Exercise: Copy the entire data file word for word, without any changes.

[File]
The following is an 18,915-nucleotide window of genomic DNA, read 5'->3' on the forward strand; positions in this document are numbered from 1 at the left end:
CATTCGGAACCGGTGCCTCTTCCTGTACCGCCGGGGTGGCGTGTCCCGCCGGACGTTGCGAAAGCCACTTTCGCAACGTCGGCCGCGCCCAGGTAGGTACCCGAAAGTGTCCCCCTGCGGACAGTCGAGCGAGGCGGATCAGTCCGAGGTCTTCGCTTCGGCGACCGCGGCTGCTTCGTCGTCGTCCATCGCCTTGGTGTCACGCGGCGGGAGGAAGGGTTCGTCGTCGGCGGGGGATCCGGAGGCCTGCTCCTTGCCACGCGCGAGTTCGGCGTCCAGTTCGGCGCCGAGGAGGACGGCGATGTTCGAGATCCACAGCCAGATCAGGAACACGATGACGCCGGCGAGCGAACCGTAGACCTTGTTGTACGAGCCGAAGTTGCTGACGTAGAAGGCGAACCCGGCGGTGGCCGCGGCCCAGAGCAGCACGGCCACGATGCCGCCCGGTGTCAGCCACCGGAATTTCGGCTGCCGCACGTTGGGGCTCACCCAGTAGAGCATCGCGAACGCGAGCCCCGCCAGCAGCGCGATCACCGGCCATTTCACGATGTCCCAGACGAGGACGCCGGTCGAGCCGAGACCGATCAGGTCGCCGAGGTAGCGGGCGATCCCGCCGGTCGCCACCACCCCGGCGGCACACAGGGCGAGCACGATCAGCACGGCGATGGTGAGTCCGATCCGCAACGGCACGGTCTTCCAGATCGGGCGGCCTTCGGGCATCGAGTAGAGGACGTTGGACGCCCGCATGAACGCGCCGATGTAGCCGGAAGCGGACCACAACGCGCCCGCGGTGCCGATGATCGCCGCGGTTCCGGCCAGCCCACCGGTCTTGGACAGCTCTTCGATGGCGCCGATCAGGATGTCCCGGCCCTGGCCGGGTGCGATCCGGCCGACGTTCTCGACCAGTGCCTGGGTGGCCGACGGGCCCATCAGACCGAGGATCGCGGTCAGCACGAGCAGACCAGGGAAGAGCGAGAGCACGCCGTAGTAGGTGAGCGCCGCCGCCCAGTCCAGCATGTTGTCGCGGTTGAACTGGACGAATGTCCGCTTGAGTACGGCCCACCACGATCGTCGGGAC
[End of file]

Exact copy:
The following is an 18,915-nucleotide window of genomic DNA, read 5'->3' on the forward strand; positions in this document are numbered from 1 at the left end:
CATTCGGAACCGGTGCCTCTTCCTGTACCGCCGGGGTGGCGTGTCCCGCCGGACGTTGCGAAAGCCACTTTCGCAACGTCGGCCGCGCCCAGGTAGGTACCCGAAAGTGTCCCCCTGCGGACAGTCGAGCGAGGCGGATCAGTCCGAGGTCTTCGCTTCGGCGACCGCGGCTGCTTCGTCGTCGTCCATCGCCTTGGTGTCACGCGGCGGGAGGAAGGGTTCGTCGTCGGCGGGGGATCCGGAGGCCTGCTCCTTGCCACGCGCGAGTTCGGCGTCCAGTTCGGCGCCGAGGAGGACGGCGATGTTCGAGATCCACAGCCAGATCAGGAACACGATGACGCCGGCGAGCGAACCGTAGACCTTGTTGTACGAGCCGAAGTTGCTGACGTAGAAGGCGAACCCGGCGGTGGCCGCGGCCCAGAGCAGCACGGCCACGATGCCGCCCGGTGTCAGCCACCGGAATTTCGGCTGCCGCACGTTGGGGCTCACCCAGTAGAGCATCGCGAACGCGAGCCCCGCCAGCAGCGCGATCACCGGCCATTTCACGATGTCCCAGACGAGGACGCCGGTCGAGCCGAGACCGATCAGGTCGCCGAGGTAGCGGGCGATCCCGCCGGTCGCCACCACCCCGGCGGCACACAGGGCGAGCACGATCAGCACGGCGATGGTGAGTCCGATCCGCAACGGCACGGTCTTCCAGATCGGGCGGCCTTCGGGCATCGAGTAGAGGACGTTGGACGCCCGCATGAACGCGCCGATGTAGCCGGAAGCGGACCACAACGCGCCCGCGGTGCCGATGATCGCCGCGGTTCCGGCCAGCCCACCGGTCTTGGACAGCTCTTCGATGGCGCCGATCAGGATGTCCCGGCCCTGGCCGGGTGCGATCCGGCCGACGTTCTCGACCAGTGCCTGGGTGGCCGACGGGCCCATCAGACCGAGGATCGCGGTCAGCACGAGCAGACCAGGGAAGAGCGAGAGCACGCCGTAGTAGGTGAGCGCCGCCGCCCAGTCCAGCATGTTGTCGCGGTTGAACTGGACGAATGTCCGCTTGAGTACGGCCCACCACGATCGTCGGGAC